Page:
From Dubai to L.A., Water Barons are All the Same

By Wenonah Hauter

Sometimes the forces working to commoditize our vital natural resources exist in plain sight, flaunting their selfish motives. Other times, they hide behind euphemistic smokescreens, which is far and away more menacing. Regardless of where you may find them, their actions share a common consequence — undermining our collective right to access safe, clean, affordable water.

Last May, I traveled to Dubai for the Global Water: Oil & Gas Summit where I was surrounded by corporate executives discussing their “drill baby drill” philosophy with abandon and no mention of the environmental or societal costs. Then in August, I traveled to Los Angeles to speak at the premiere of a film about powerful corporate interests who conceal their intentions to privatize California’s water supply behind the guise of conservation and disaster preparedness. 

While half a world apart, these scenarios both represent the global force determined to privatize and commodify water for the sheer benefit of corporate profits. My colleague Scott Edwards says it best: “Water-related death, drought and degradation aren’t calamities; they’re profit opportunities.” This couldn’t be truer for California where political wars have been waged over water since the Gold Rush.

The film I attended, Over Troubled Waters, was produced by the grassroots organization Restore the Delta and is narrated by Ed Begley, Jr. It tells the story of the powerful interests that have worked feverishly for over a century to divert water away from the Sacramento-San Joaquin Delta – the largest estuary in the Western Hemisphere – for the sole benefit of creating corporate wealth. This profit-centric mentality has severely damaged the Delta’s delicate ecosystem, made evident by the steady decline and near collapse of California’s salmon populations. Fishermen, farmers and residents have stood together to fight against water diversion for corporate gain for a long time, but the benevolent-sounding Bay Delta Conservation Plan (BDCP) has just raised the stakes.

Don’t be fooled – this “Conservation Plan” has nothing to do with conservation and everything to do with slaking the thirst of giant agribusinesses selling export crops in the desert, and worse, selling taxpayer-subsidized water to real estate developers. The centerpiece of the BDCP is a pair of 35-mile tunnels that are projected to cost between $20 and $50 billion—a hefty price tag for a state that’s in a perpetual budget crisis. As the film explains, these tunnels are not a new bad idea but the revival of Governor Brown’s Peripheral Canal fantasy, that was defeated back in 1982 by California voters, with a new cheerful but misleading name.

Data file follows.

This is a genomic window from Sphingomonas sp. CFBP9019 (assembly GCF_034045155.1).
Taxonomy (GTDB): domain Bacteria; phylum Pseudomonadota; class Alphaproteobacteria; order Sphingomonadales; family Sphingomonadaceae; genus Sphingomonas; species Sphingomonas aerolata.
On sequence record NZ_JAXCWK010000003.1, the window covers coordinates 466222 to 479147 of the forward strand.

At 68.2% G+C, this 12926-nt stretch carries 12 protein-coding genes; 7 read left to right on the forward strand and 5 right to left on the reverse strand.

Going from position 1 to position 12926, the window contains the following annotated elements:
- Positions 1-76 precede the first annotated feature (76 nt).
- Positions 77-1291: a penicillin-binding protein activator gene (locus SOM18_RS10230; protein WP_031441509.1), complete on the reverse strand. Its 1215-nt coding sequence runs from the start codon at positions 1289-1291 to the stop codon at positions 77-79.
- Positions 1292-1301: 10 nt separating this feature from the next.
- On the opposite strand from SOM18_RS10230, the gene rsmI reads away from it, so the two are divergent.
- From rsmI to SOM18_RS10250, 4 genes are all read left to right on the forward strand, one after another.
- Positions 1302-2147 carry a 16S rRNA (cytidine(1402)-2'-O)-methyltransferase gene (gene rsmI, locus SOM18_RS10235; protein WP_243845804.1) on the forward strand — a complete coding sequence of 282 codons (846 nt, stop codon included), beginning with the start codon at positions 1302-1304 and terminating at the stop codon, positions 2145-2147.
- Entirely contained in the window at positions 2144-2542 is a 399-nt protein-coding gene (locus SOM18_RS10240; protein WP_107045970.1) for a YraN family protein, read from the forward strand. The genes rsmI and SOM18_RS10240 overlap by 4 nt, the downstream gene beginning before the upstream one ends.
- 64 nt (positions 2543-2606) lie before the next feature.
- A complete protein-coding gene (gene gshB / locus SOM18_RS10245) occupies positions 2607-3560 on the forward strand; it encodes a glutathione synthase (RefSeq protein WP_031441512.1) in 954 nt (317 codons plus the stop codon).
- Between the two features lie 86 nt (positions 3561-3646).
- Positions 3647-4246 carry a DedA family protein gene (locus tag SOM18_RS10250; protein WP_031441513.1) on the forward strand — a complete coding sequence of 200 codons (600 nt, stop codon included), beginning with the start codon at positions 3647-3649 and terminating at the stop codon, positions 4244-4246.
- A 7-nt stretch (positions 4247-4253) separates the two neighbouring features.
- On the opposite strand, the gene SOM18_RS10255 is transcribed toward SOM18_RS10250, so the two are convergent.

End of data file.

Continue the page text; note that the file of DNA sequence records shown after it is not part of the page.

It was exciting to see L.A.’s Landmark Theater filled to capacity during the screening and panel discussion that followed. Ed Begley Jr.’s comments were inspiring and the discussion between Melanie Winter from The River Project, Conner Everts from the Southern California Watershed Alliance, Barbara Barrigan-Parrilla from Restore the Delta and Adam Scow from Food & Water Watch was thought-provoking.

It was particularly important to show this film in Los Angeles where many residents have been frightened into believing that piping more water from northern California is critical to their survival. Nothing could be further from the truth – L.A. actually uses less water today than it did 30 years ago, despite population growth of over 1 million people. The truth is, this project would undermine successful conservation and local water initiatives and take money away from the infrastructure improvements that L.A. desperately needs (there are about 1,400 water main breaks in L.A. every year).  

Not only was it important for the audience to hear about the high environmental and human costs associated with this Peripheral Tunnels boondoggle, but they should also know that L.A. ratepayers could ultimately pick up the tab for the project to the tune of $2,003 to $9,182 per customer.

Unlike the oil, gas and wastewater industry executives at the conference I attended in Dubai, the powerful interests who stand to benefit most from the Tunnels – The Paramount Farming Company, Westlands Water District and Metropolitan Water District – will never be forthright about their selfish ambitions to control California’s water supply. They hope their charade will continue to scare the people of L.A. into paying for something that is against their best interest. But the more we blow their cover, the more people will see through the disguise and not let these water barons hijack our water.

Wenonah Hauter is the executive director of Food & Water Watch (

From The Progressive Populist, October 15, 2012

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